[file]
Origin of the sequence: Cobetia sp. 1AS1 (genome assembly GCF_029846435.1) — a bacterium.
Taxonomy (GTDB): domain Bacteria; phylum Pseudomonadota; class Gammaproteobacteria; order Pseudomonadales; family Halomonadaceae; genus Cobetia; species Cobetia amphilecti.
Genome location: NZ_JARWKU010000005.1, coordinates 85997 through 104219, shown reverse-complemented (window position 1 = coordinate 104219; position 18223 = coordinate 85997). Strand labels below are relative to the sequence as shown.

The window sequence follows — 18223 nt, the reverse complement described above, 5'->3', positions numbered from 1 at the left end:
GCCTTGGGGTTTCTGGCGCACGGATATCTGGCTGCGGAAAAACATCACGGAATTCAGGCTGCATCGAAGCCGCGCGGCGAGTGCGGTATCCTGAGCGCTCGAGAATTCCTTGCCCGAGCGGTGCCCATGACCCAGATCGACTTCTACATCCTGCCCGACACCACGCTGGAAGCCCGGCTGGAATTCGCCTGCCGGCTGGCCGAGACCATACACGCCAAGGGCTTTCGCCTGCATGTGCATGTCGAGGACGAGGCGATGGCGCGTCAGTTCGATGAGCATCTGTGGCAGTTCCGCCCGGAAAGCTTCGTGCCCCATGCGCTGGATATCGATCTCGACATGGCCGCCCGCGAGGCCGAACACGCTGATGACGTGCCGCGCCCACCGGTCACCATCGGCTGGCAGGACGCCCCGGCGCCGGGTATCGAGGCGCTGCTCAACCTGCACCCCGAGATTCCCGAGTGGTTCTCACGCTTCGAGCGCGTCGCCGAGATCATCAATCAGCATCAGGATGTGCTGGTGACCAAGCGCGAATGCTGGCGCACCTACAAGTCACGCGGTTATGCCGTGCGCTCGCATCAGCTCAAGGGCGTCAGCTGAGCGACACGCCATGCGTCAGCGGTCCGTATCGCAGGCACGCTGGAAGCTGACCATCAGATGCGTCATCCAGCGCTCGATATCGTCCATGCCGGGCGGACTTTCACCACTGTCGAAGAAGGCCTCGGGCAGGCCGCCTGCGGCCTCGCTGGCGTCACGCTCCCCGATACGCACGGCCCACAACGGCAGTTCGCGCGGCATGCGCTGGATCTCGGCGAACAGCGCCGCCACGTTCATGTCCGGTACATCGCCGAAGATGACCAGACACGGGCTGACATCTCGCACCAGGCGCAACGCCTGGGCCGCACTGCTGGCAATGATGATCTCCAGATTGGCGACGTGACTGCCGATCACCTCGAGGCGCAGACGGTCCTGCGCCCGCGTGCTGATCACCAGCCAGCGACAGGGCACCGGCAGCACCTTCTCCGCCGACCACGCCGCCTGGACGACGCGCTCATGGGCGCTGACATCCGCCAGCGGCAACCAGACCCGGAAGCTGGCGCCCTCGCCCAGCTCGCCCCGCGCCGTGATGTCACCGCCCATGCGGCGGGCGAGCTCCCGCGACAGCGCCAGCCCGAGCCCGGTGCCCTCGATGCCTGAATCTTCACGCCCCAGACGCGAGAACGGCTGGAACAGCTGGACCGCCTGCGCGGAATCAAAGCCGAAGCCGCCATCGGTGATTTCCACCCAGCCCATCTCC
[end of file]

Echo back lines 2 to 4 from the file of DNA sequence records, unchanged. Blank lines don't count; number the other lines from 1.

Taxonomy (GTDB): domain Bacteria; phylum Pseudomonadota; class Gammaproteobacteria; order Pseudomonadales; family Halomonadaceae; genus Cobetia; species Cobetia amphilecti.
Genome location: NZ_JARWKU010000005.1, coordinates 85997 through 104219, shown reverse-complemented (window position 1 = coordinate 104219; position 18223 = coordinate 85997). Strand labels below are relative to the sequence as shown.

The window sequence follows — 18223 nt, the reverse complement described above, 5'->3', positions numbered from 1 at the left end: